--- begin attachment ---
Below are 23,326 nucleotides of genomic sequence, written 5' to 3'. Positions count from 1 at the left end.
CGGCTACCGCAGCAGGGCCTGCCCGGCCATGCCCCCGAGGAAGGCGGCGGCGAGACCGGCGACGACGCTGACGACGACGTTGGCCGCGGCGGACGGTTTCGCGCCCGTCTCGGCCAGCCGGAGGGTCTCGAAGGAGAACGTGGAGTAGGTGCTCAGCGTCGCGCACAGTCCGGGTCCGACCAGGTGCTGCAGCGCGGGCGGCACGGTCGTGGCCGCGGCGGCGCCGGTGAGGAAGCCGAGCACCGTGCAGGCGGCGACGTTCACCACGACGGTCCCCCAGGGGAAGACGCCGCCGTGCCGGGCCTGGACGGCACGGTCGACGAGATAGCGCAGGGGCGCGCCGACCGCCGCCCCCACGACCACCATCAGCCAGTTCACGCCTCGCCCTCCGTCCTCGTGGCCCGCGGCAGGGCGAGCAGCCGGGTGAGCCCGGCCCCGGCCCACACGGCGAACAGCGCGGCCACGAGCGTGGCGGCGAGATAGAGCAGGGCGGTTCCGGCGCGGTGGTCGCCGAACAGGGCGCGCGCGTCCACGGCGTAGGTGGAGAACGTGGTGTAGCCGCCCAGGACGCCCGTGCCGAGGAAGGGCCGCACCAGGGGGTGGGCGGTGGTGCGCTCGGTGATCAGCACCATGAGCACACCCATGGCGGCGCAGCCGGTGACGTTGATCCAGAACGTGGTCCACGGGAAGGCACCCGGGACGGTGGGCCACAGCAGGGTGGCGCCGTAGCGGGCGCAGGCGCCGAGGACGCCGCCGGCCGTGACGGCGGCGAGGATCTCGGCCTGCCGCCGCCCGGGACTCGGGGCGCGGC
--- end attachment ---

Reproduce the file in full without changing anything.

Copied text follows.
Below are 23,326 nucleotides of genomic sequence, written 5' to 3'. Positions count from 1 at the left end.
CGGCTACCGCAGCAGGGCCTGCCCGGCCATGCCCCCGAGGAAGGCGGCGGCGAGACCGGCGACGACGCTGACGACGACGTTGGCCGCGGCGGACGGTTTCGCGCCCGTCTCGGCCAGCCGGAGGGTCTCGAAGGAGAACGTGGAGTAGGTGCTCAGCGTCGCGCACAGTCCGGGTCCGACCAGGTGCTGCAGCGCGGGCGGCACGGTCGTGGCCGCGGCGGCGCCGGTGAGGAAGCCGAGCACCGTGCAGGCGGCGACGTTCACCACGACGGTCCCCCAGGGGAAGACGCCGCCGTGCCGGGCCTGGACGGCACGGTCGACGAGATAGCGCAGGGGCGCGCCGACCGCCGCCCCCACGACCACCATCAGCCAGTTCACGCCTCGCCCTCCGTCCTCGTGGCCCGCGGCAGGGCGAGCAGCCGGGTGAGCCCGGCCCCGGCCCACACGGCGAACAGCGCGGCCACGAGCGTGGCGGCGAGATAGAGCAGGGCGGTTCCGGCGCGGTGGTCGCCGAACAGGGCGCGCGCGTCCACGGCGTAGGTGGAGAACGTGGTGTAGCCGCCCAGGACGCCCGTGCCGAGGAAGGGCCGCACCAGGGGGTGGGCGGTGGTGCGCTCGGTGATCAGCACCATGAGCACACCCATGGCGGCGCAGCCGGTGACGTTGATCCAGAACGTGGTCCACGGGAAGGCACCCGGGACGGTGGGCCACAGCAGGGTGGCGCCGTAGCGGGCGCAGGCGCCGAGGACGCCGCCGGCCGTGACGGCGGCGAGGATCTCGGCCTGCCGCCGCCCGGGACTCGGGGCGCGGC